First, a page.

OK, I admit that I’ve not been very…um…active this month. My attention has pulled in a dozen different ways and both the blog and the hat suffered a bit of “back-burner” time. I’m glad I’m not an octopus, but sometimes those eight arms look like a pretty nifty management tool. For me the problem is time management – I’m just not that good at it unless I really push myself and now that I’m not a slave to the alarm clock I’m loathe to push myself unless I really have to. Yes, that sounds a lot like “lazy” but I figure I’ve earned a bit of slowing down after decades of shift work and running like a maniac.
During this time I decided to replace my still missing camera. For far less money that I’d spent on my point-and-shoot pocket-sized Olympus – thank you, eBay – I was able to get a much better camera with more features AND leap from 7.1 megapixels to 16 megapixels. Hopefully the photos will reflect the improved equipment – subject to operator error since, at this point, I’ve only had it three days.
Suddenly the end of July is here and my project for HSM #7 was looking pretty…pathetic. I still had a blank base hat with two staples sitting on my mannequin head looking pretty pathetic, which it isn’t, and ignored, which it was. Happily, in times like these, “push” looks a lot like “play.” So play I did. (Please excuse the poor light – the weather has turned again and now we’re in the midst of cool, grey and rainy. The light is about as flat at it can get and the indoor lighting skews the colors. Oh, well.)
Even though I planned on pretty much drowning the hat in flowers, I decided that a hat band would be a nice touch for any areas that showed through. Trying to find something locally, for once, I ended up going with satin blanket binding. The Mercantile had it in the right shade of pink so I figured it was worth a try – especially if it saved an hour or so round-trip on the road.
The first thing to change was the idea of a shaped brim. I recently cut my hair super-short, à la Dame Judy Dench, and having a raised side would fully expose the haircut. So I removed the staples, which I had to do to put the band on anyway, and decided to just let the brim fall as it was designed to.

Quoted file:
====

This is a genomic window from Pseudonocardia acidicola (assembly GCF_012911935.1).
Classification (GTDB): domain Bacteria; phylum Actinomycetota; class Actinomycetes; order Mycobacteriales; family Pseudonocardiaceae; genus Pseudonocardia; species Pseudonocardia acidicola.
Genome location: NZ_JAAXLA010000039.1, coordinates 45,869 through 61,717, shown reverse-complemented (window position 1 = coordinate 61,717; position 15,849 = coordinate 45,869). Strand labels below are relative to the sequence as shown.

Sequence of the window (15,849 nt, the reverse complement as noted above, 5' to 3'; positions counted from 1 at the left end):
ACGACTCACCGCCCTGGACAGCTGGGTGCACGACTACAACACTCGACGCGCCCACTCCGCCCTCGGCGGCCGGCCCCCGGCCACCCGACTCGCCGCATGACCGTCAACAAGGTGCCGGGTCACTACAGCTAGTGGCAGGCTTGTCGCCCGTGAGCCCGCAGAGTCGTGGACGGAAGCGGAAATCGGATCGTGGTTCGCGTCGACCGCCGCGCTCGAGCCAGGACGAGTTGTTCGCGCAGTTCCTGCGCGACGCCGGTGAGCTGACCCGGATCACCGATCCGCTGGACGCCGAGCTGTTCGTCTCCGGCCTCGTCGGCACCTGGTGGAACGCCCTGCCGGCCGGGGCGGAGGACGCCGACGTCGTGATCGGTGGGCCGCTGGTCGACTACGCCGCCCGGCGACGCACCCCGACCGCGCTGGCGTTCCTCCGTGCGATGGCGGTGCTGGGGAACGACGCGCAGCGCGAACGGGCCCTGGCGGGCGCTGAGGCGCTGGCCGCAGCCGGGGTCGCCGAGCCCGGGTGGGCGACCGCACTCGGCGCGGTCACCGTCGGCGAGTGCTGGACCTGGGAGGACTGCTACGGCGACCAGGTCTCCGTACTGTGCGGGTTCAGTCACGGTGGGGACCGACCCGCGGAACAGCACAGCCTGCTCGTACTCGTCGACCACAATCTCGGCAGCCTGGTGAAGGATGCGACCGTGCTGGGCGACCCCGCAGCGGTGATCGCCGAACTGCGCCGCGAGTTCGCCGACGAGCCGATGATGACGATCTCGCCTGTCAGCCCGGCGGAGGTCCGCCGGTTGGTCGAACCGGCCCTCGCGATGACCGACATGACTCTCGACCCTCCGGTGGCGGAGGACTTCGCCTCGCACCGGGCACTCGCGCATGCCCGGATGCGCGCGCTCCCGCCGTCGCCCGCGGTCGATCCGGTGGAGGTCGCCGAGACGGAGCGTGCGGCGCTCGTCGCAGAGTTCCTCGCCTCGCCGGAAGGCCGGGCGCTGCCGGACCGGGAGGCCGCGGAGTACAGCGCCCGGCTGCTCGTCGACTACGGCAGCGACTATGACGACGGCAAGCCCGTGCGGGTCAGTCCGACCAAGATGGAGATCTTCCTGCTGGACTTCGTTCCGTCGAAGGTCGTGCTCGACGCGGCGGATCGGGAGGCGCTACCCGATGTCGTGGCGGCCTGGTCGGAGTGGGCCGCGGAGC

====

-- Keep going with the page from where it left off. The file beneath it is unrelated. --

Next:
Knowing the band would be mostly hidden with flowers and leaves, I wasn’t particularly worried about having a tidy seam in the band or using stealthy stitches to sew it to the hat. I used a couple of spots of fabric glue to hold it in place and used a pin to secure it while the glue dried. I’m not worried about the discoloration – it will be hidden beneath the flowers.
Then I started dismembering flowers and leaves. I only had a few stem’s worth: one peony, two bunches of mums, one bunch of daffodils, one bunch of lavender (I think it’s lavender), a sprig of cherry blossoms and some loose bits left over from my 1908 hat. I worried about running short – until I freed the individual stems from their bunches. Suddenly I had a floral Disneyland on my hands… way more than enough.
On the stems they don’t look like a lot…
..but once pulled apart, there was actually quite a lot to work with.
Now it was just a matter of playing around with the flowers and leaves until I had layers that I liked. They are fabric, not paper, so they withstood the shifting and piling up without wear and tear.